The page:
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Does/did your autistic or hyperlexic toddler...

(34 Posts)
TrucksAndDinosaurs Tue 07-May-13 04:10:17

Recite stories, especially rhyming ones, and chunks of Peppa Pig dialogue (or whatever DVD they like) in bed, after being put down for the night?

DS does this, not just in bed ( but in bed he declaims away for up to an hour to his teddies in the dark). He also breaks into scripting and reciting stories in the day. Or counting to 10 as fast as he can with the same sing song intonation.

He has functional expressive language as well and talks a lot. Has started to narrate play scenarios. Example 'owl climbs up a ladder. Oh dear! Owl fall down! Bang head! Poor owl, panda kiss owl, never mind, try again...'
And on and on. Running commentary on himself too.
'Baba push Hoover! Oh dear! Not work. Mummy help! [shriek of dismay as toy vacuum cleaner catches on rug]

Will play same thing over and over but also incorporate new motifs. Is now using favourite toys to act out and coming up with new scenarios all by himself. Although often plays out same story over and over.

Will start scripting as a game and look for validation/ attempt shared attention eg: will be offered milk and say

'We'll float on a boat on a milk White Sea
With a dipper and a cup
We'll sip it up,
Creamy and white
We'll sip, sip, sip
To our heart's delight'
(Which is from a book he likes. Then he will recite another six pages)

It's kind of freaky, but charming. He's 2.5. Two months ago, he was diagnosed with autism.

Sometimes he kisses us with joy. Other times he doesn't greet us. He looks backwards when running, shakes head back and forth, recites and has a crazy memory for books - after reading 3 times he can say the missing word if you stop mid sentence- he's not NT.

He loves, loves language and is playful and creative with it. I'm not in denial and agree with the DX but he doesn't match the children in all the autism parenting help books I'm reading and I am having a hard time reading up on it and trying to apply the learnings as - that's just not Ds.

Sorry. Embarrassingly long. Nobody to talk to about this.

zzzzz Wed 08-May-13 23:47:43

Don't worry you'll start talking nonsense everywhere....there is no escape, 'cos they need it!

I always said "ds says" in one tone then what I wanted him to say in another. Later I could prompt him to think about what he was saying by squeaking "ds says" at him blush. C'est la vie, he is a gorgeous little talker now. grin. I rarely say "ds says" now but did notice I say the much more mainstream "what do you say" to prompt him to say "thank you" the other day. You grow out of these things without noticing.

Buddy bear apps are great for some language things if you have an iPad.

TrucksAndDinosaurs Wed 08-May-13 23:28:00

I remember from teaching English as a foreign language many years ago that pronouns can be a bitch for some students but never really clocked why.., thanks for link! (Mareeya)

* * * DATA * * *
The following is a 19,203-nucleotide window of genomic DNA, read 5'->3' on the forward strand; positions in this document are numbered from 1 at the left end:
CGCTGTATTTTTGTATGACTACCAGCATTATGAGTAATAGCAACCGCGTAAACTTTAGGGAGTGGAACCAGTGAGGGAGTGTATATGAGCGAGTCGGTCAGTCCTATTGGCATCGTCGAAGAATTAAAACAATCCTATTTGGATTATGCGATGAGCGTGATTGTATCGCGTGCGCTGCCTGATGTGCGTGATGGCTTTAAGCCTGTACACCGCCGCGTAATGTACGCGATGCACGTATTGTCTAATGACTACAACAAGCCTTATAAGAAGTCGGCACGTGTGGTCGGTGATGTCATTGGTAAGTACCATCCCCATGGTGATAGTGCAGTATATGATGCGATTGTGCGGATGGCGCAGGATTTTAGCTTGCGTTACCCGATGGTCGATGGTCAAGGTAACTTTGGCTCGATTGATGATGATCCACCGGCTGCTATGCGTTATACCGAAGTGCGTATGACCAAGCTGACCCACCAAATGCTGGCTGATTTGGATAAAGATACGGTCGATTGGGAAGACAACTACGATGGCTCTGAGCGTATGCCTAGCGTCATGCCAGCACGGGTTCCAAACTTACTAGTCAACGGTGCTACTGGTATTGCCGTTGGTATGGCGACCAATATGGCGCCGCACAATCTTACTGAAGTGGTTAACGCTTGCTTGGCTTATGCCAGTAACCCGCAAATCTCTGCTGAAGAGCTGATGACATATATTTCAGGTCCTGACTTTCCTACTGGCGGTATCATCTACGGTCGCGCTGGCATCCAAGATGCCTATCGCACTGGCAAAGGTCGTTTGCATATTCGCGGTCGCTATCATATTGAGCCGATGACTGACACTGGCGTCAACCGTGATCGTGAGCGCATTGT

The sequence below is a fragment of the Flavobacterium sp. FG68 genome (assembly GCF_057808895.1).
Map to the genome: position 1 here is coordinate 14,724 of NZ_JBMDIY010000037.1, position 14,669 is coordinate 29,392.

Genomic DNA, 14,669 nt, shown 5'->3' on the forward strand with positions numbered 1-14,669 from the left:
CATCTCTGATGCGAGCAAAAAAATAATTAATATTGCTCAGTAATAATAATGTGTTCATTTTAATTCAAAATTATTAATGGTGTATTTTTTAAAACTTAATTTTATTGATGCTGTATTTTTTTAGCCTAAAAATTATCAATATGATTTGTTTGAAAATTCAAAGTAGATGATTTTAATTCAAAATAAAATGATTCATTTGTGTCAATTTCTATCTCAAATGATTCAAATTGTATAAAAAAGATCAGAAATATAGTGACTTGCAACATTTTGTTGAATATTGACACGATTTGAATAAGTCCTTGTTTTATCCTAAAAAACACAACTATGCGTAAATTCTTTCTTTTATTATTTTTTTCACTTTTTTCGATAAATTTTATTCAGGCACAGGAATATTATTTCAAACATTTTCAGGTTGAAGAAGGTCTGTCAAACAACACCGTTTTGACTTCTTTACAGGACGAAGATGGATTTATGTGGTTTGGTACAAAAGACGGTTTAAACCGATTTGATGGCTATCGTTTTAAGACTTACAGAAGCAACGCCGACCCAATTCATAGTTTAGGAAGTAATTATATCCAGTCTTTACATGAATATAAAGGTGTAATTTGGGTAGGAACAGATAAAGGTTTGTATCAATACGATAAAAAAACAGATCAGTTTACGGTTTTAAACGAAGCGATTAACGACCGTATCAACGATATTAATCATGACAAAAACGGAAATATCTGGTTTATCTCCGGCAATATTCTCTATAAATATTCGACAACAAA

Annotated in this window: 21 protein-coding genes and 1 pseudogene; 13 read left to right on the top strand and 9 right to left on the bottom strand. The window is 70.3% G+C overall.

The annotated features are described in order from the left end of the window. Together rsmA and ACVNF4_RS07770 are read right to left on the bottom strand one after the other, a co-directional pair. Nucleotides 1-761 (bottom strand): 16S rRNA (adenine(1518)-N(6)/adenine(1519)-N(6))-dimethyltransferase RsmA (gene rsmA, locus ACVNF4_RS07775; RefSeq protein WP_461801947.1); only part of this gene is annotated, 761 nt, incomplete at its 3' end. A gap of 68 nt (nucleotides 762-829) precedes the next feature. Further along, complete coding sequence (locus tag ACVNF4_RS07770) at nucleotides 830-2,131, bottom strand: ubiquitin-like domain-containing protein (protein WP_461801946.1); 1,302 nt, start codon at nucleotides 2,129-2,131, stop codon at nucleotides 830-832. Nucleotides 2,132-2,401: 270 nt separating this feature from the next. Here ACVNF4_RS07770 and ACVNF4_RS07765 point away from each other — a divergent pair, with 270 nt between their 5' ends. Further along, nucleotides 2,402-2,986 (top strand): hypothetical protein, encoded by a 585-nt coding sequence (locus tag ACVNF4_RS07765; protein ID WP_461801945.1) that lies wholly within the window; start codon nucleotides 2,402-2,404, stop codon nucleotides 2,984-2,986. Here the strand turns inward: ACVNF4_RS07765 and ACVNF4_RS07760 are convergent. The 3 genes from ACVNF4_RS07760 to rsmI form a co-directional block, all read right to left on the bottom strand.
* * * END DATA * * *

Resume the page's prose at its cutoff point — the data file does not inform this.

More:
Also thanks for biscuit idea zzzzz...

Spent day attracting strange looks trying to teach pronouns
'I, Mummy, am eating a biscuit. Do you want a biscuit, Ds? Yes, I want a biscuit Mummy. Yum.'

Basically narrating for him and speaking as if I am him. He says something in third person and I echo but in first person.
'Baba want apple!'
'I want an apple mummy'
Then hand him the apple saying 'here you are'
Everyone including DS looking bemused.
Hanen book suggests it but I feel an arse.

MareeyaDolores Wed 08-May-13 23:02:19

Following the pronoun reversals, we got lots of he/she/it mix-ups. And I then noticed an adult doing the same, cos their English was limited, then I discovered their first language simply didn't have the 3 separate pronouns.

So I googled it and got totally confused. No wonder ds1 had trouble cracking the code!

MareeyaDolores Wed 08-May-13 22:55:51

Couthy, the minute ds3 is formally diagnosed, you become 'a family at high risk of ASD'. So it'll be much easier to say 'can we have a second opinion on ds2 please' without being fobbed off.

When his diagnosis is in place, you take dd (by then 16y) and have her say, "can you test me, mum and I think I'm similar to my brothers"

Saves face for the services, you see. Doing it in that order, they can make a different judgement 'because of the strong family history' without being forced to admit they should have managed it earlier.

insanityscratching Wed 08-May-13 21:26:04

Dd used to recite books from memory and could sing any song word perfect even if she only heard it once. She would draw a crowd in Waterstones when sat in her pushchair at two she would drag books from the shelves and seemingly read them. She has always been tiny too so looked like a baby reading the Hairy Maclary series and the Little Princess books word perfect. She lost the ability as she gained more of her own speech but now she reads avidly instead so never lost her look of books.

Ellenora5 Wed 08-May-13 10:53:16

Ds2 has done this from a young age, harry potter, spiderman and various other shows, will recite them start to finish, he has a set time for it now, half an hour and that's it. I honestly can't listen to it after that. He is 11 so he understands, but will ask can he have another half hour later. Yesterday he recited a whole part of the karate kid in chinese. When he has enough of watching certain dvds he will change the language, put on the subtitles and learn it that way. He recently started quoting scenes from harry potter in different languages too.